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Mystic Seaport Museum. (Credit: Connecticut Office of Tourism)

Winter-induced cabin fever is real. Chilly temps and shorter days keep us indoors more. But there’s a three-day weekend coming up (or, if you’re a parent, your kids may be about to take a week-long winter break).

President’s Day gives many of us at least an extra day off, and it’s an ideal time to cure stir craziness with a road trip. The northeast is home to hubs of arts and culture, nature walks and ice cream. This month, consider coming out of hibernation and exploring one of these places along the coastline.

No flights are required, but as always, pack a mask and check current New York state COVID-19 guidelines before your travel.

An art-filled trip to New York City

The City is a Long Islander’s backyard, but how often do we take time to really explore it? Yes, it’s quieter these days because of COVID-19, but think of it as a chance to slow down and enjoy New York without getting elbowed out of the way. Indoor dining at restaurants will return at 25 percent capacity by February 14 at the latest (and hey, there’s always room service).

Stay: Treat yourself to luxurious digs by booking a stay at The Beekman, a Thompson Hotel. The five-star spot in the Financial District (FiDi) is a 14-minute walk from the Brooklyn Bridge and blends contemporary and classic charm. Think modern amenities like Chromecast compatible flat screens and blackout curtains in rooms with vintage furnishings. Le Méridien New York, Central Park is another lavish choice. As the name implies, it’s within walking distance from Central Park. Carnegie Hall, Rockefeller Center, MoMA and Columbus Circle are also a stroll away.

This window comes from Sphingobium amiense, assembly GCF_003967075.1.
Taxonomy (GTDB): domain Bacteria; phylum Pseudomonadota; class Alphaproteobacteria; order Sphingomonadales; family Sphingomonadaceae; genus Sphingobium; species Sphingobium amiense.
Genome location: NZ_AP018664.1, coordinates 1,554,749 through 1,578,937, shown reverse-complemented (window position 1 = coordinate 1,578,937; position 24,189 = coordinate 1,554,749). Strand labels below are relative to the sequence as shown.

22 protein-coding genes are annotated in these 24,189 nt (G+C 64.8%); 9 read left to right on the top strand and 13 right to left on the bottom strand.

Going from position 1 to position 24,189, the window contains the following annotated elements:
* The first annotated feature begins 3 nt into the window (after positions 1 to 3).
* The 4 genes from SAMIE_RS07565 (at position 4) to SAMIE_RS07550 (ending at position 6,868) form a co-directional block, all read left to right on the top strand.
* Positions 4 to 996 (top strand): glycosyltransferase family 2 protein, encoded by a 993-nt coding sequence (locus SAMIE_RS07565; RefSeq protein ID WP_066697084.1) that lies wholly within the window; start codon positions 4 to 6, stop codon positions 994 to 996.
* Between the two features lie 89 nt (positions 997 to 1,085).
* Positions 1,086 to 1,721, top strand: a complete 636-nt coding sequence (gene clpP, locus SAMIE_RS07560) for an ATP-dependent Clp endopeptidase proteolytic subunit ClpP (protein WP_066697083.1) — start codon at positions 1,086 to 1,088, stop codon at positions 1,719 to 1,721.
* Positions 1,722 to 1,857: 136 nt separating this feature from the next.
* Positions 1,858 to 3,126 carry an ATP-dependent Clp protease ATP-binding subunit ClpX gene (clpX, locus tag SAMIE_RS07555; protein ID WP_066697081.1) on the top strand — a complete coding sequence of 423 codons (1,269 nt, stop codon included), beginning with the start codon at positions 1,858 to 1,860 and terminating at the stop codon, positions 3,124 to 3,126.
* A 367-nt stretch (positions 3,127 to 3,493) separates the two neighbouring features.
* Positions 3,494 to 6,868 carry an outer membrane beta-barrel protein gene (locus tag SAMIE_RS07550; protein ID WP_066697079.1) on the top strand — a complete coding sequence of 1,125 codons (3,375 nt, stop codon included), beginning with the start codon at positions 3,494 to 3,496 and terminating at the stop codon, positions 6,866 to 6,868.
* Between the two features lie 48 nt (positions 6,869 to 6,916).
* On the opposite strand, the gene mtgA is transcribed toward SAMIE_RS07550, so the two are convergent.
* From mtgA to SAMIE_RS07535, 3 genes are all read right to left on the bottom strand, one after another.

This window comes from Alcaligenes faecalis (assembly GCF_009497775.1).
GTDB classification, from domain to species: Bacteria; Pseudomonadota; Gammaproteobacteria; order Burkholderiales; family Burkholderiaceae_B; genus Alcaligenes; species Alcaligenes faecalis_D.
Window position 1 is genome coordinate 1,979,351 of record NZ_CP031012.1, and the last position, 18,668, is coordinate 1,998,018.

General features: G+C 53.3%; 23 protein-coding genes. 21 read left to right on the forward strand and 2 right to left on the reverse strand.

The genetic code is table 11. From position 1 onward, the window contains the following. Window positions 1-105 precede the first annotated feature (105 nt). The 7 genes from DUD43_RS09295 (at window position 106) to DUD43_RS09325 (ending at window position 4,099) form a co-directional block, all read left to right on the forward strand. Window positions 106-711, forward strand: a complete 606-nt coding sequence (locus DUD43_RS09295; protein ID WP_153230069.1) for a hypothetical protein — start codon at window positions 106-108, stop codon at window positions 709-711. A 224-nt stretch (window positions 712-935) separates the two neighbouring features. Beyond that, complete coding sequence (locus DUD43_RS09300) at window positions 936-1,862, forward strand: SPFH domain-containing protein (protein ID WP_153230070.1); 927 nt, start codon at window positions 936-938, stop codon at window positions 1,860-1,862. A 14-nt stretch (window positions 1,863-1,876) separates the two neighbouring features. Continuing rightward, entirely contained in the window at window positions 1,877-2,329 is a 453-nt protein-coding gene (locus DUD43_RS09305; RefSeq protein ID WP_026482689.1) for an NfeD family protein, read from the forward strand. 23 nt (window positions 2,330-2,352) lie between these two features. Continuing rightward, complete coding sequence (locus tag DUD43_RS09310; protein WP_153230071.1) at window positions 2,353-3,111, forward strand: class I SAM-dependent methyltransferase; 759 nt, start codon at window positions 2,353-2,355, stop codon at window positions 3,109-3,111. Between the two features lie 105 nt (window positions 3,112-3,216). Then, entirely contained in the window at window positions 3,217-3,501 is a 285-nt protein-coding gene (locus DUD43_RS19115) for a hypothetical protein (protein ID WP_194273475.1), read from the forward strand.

What to do: Tour some of New York’s world-class museums. These institutions are following COVID social distancing restrictions, so guests can take in arts, culture and history without the usual crowds. Note, however, that you will need to reserve your timed tickets ahead. MoMA’s current exhibit, “Engineer, Agitator, Constructor: The Artist Reinvented,” spotlights the essential role of women in 20th-century Europe. Museum of Natural History allows guests to travel back in time and learn about everything from the Tyrannosaurus rex and blue whales to New York lakes and mountains. Or head to the Central Park Zoo to catch the snow leopard and grizzly bear in their favorite chilly season.

The MOMA facade at night. (Photo Credit: Zé Barretta/istock)

A nautical-themed jaunt to Mystic, Connecticut

This maritime village boasts a quintessential New England charm. There are mom and pop shops, waterfront views and can’t-miss seafood. Kids might find it fun traveling there by ferry from Orient or Port Jefferson, too.

Stay: Whaler’s Inn is a boutique hotel that’s a stone’s throw from the Mystic River. The 45 rooms play into the village’s seafaring roots, using nautical artwork and blue-greige-and-white color schemes. Or, head to Inn at Mystic. Set on 14 acres of land in the heart of historic Mystic, it’s the only hotel in town with a view of the harbor and Fisher’s Island Sound.